All the recent research on church growth and decline points to younger people wanting authenticity more than they want what’s hip or cool; more than they want flashy entertainment or even lattes. Carey Nieuwhof writes this about the Millennial Generation: “This is, after all, a generation that has been marketed to more than any generation in human history. They can smell cheese and incompetence a mile away. But they can also smell fake a mile away. Being real matters more than doing.” What the Elijah-Elisha story shows us is that even though God hand-picked Elisha, Elijah prepared Elisha to pick up the mantle when they developed a close relationship. A real, authentic relationship.
Really, why would Elisha want to pick up the mantle from someone who didn’t know him and care about him; who didn’t care what life looks like to him and had no interest in his hopes and concerns? Really, why would anybody?
This morning, I challenge us as a congregation to figure out how to get to know the many young and young-ish people who are a part of this church. You may not know much about them because they aren’t here every Sunday – that’s more and more typical for the Elisha generation. But we need to find ways to drape that mantle over their shoulders, mentor them, and most importantly, let them teach us about how to be the church for the next generation.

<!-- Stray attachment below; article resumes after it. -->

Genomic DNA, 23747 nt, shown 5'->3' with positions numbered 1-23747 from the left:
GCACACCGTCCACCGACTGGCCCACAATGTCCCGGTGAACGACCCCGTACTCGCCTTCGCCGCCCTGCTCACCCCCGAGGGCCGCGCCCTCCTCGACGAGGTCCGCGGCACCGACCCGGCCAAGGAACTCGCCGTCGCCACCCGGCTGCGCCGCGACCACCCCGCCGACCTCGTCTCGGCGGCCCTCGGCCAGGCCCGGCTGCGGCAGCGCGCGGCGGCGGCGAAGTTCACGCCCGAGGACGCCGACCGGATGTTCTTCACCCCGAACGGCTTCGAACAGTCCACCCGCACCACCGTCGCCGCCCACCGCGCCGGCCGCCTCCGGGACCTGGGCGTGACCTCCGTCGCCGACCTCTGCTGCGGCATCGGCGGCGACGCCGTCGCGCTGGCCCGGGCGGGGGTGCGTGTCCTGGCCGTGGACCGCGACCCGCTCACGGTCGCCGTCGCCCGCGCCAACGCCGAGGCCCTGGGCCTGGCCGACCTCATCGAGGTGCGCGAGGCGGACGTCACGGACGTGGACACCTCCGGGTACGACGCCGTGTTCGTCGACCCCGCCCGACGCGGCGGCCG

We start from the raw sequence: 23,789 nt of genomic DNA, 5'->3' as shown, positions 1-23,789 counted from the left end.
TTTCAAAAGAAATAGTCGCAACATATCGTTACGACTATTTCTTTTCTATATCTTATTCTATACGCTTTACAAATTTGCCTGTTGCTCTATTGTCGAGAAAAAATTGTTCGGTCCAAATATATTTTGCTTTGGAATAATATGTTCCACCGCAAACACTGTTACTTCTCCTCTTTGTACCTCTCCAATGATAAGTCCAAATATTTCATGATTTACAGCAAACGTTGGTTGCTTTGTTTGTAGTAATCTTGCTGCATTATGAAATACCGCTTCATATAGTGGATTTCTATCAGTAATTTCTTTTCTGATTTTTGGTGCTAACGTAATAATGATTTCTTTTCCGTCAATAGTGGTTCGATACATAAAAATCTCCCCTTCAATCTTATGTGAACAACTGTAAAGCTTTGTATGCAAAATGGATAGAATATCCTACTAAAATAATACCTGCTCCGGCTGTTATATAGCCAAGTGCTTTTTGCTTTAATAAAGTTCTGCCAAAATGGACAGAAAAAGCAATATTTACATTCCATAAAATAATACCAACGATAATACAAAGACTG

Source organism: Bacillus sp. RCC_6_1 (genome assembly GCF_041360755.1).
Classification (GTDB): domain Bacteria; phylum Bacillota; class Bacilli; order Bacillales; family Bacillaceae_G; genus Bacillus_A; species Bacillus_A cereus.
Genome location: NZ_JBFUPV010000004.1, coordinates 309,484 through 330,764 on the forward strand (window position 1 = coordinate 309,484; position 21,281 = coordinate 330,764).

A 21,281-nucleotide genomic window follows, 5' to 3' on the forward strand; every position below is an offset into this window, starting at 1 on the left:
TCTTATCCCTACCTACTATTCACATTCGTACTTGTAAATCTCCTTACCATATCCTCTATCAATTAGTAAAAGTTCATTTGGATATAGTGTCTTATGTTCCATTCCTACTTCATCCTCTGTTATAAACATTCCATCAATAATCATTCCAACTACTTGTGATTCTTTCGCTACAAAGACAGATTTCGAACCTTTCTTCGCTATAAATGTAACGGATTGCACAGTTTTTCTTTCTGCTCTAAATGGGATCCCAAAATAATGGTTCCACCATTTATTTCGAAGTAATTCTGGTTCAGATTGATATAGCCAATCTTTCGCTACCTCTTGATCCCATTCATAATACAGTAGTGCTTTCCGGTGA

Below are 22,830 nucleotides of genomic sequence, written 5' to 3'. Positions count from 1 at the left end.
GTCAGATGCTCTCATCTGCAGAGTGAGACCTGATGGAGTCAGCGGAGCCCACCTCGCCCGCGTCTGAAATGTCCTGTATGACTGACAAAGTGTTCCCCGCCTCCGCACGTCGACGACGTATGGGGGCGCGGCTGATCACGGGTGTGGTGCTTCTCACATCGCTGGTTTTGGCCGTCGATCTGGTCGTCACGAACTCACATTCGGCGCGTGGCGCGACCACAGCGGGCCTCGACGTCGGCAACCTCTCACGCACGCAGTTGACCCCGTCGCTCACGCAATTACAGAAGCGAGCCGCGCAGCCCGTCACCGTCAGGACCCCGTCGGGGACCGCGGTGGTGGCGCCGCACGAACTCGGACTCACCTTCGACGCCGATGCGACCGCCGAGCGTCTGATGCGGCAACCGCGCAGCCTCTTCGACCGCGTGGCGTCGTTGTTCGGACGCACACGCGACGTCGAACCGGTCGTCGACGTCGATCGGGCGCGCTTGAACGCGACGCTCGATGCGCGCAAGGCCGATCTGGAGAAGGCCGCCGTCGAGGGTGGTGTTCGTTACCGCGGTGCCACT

May it be so for you and for me, and for this congregation. Amen.
© Joanne Whitt 2019 all rights reserved.
 1 Kings 19:19; Neal Locke, “Elijah Rock – Chariots of Fire,” July 24, 2016, https://fpcep.org/risen_multimedia/elijah-rock-chariots-of-fire/
 David Ashby, “Passing the Mantle,” June 26, 2016, http://www.firstpresbyterianhoneoyefalls.org/multimedia-archive/passing-the-mantle/.
 See, for example, Rachel Held Evans, “Want Millennials Back in the Pews? Stop Trying to Make Church ‘Cool,’” April 30, 2015, The Washington Post, https://www.washingtonpost.com/opinions/jesus-doesnt-tweet/2015/04/30/fb07ef1a-ed01-11e4-8666-a1d756d0218e_story.html?noredirect=on&utm_term=.e2aa1c2443e1.
 Carey Nieuwhof, “5 Things Millennials Are Looking For in a Church,” https://careynieuwhof.com/5-things-millennials-are-looking-for-in-a-church/.